The wrap up: Now that's l-o-n-g shelf life

British archeologists have unearthed an ancient two-piece metal canister that’s believed to hold a beauty ointment that traces back to the Roman period in London, A.D. 43 to 410, according to a recent report in National Geographic.

When opened, the canister revealed a cream believed to be made up of a mixture of animal fat and a flour-like starch. Although strongly smelling of sulphur and old cheese, the contents were intact and included a smear across the inside of the lid that held the fingerprints of possibly the last user. Similar--but empty containers--have turned up before in excavations from that Roman period.

The container was discovered at Southwark, an area of London on the south bank of the Thames. In preparation for new construction at Tabard Square, a survey uncovered the remains of a Roman-Celtic temple, the first-ever found in London. The area is known to be an important part of the Roman city of Londinium, and archeological surveys are common before new construction is begun.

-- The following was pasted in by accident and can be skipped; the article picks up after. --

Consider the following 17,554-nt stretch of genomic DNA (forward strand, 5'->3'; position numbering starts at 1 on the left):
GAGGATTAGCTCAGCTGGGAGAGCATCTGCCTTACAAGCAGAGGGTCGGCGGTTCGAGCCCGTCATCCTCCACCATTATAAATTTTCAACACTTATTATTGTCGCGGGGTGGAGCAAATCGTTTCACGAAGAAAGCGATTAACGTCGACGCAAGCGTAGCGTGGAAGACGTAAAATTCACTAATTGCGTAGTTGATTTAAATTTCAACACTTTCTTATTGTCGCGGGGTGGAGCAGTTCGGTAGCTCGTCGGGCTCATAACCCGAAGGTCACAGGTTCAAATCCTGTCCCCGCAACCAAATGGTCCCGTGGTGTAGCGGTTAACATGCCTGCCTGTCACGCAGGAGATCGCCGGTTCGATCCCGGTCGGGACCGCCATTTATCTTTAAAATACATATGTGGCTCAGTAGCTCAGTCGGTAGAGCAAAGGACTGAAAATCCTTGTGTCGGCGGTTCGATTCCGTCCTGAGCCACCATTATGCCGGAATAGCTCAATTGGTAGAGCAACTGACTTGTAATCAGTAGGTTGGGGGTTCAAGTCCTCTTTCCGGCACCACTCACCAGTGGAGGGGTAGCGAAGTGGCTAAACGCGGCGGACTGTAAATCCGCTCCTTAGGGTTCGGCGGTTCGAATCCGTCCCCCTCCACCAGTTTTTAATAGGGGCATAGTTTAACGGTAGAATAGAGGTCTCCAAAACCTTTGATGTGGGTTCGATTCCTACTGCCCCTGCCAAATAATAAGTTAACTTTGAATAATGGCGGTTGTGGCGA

Now turned over to the Museum of London, the artifact is thought to be the only surviving example of cosmetics from that era. Although the supplier of the canister could not be determined, the magazine did report the contents were likely past its freshness date.

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